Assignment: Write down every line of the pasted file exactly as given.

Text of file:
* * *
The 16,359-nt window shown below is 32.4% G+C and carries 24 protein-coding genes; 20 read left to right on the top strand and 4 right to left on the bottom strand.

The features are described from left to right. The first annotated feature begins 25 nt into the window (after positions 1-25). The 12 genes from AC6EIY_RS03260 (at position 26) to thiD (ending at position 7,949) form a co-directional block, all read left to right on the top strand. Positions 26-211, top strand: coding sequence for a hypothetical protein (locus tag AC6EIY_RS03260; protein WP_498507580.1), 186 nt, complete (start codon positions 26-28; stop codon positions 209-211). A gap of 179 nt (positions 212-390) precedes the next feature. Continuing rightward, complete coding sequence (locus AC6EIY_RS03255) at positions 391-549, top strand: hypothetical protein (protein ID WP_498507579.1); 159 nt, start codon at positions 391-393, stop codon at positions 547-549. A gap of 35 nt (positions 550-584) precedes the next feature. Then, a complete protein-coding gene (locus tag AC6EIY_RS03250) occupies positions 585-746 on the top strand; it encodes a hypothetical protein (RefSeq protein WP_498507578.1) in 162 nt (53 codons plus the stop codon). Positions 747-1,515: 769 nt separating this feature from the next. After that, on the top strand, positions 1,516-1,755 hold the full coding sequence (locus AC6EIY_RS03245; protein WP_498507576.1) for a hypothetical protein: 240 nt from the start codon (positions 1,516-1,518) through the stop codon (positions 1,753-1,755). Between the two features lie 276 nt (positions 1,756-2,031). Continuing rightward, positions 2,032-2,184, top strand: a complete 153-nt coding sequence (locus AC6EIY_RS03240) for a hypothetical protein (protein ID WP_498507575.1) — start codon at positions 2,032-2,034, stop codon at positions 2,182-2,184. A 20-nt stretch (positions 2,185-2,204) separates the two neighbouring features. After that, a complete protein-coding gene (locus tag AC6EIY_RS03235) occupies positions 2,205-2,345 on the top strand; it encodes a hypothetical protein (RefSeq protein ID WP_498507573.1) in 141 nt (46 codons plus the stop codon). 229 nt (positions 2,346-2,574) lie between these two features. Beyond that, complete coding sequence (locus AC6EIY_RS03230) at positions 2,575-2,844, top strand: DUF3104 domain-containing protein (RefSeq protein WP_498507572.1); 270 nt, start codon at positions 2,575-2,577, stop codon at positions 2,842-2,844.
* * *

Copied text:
The 16,359-nt window shown below is 32.4% G+C and carries 24 protein-coding genes; 20 read left to right on the top strand and 4 right to left on the bottom strand.

The features are described from left to right. The first annotated feature begins 25 nt into the window (after positions 1-25). The 12 genes from AC6EIY_RS03260 (at position 26) to thiD (ending at position 7,949) form a co-directional block, all read left to right on the top strand. Positions 26-211, top strand: coding sequence for a hypothetical protein (locus tag AC6EIY_RS03260; protein WP_498507580.1), 186 nt, complete (start codon positions 26-28; stop codon positions 209-211). A gap of 179 nt (positions 212-390) precedes the next feature. Continuing rightward, complete coding sequence (locus AC6EIY_RS03255) at positions 391-549, top strand: hypothetical protein (protein ID WP_498507579.1); 159 nt, start codon at positions 391-393, stop codon at positions 547-549. A gap of 35 nt (positions 550-584) precedes the next feature. Then, a complete protein-coding gene (locus tag AC6EIY_RS03250) occupies positions 585-746 on the top strand; it encodes a hypothetical protein (RefSeq protein WP_498507578.1) in 162 nt (53 codons plus the stop codon). Positions 747-1,515: 769 nt separating this feature from the next. After that, on the top strand, positions 1,516-1,755 hold the full coding sequence (locus AC6EIY_RS03245; protein WP_498507576.1) for a hypothetical protein: 240 nt from the start codon (positions 1,516-1,518) through the stop codon (positions 1,753-1,755). Between the two features lie 276 nt (positions 1,756-2,031). Continuing rightward, positions 2,032-2,184, top strand: a complete 153-nt coding sequence (locus AC6EIY_RS03240) for a hypothetical protein (protein ID WP_498507575.1) — start codon at positions 2,032-2,034, stop codon at positions 2,182-2,184. A 20-nt stretch (positions 2,185-2,204) separates the two neighbouring features. After that, a complete protein-coding gene (locus tag AC6EIY_RS03235) occupies positions 2,205-2,345 on the top strand; it encodes a hypothetical protein (RefSeq protein ID WP_498507573.1) in 141 nt (46 codons plus the stop codon). 229 nt (positions 2,346-2,574) lie between these two features. Beyond that, complete coding sequence (locus AC6EIY_RS03230) at positions 2,575-2,844, top strand: DUF3104 domain-containing protein (RefSeq protein WP_498507572.1); 270 nt, start codon at positions 2,575-2,577, stop codon at positions 2,842-2,844.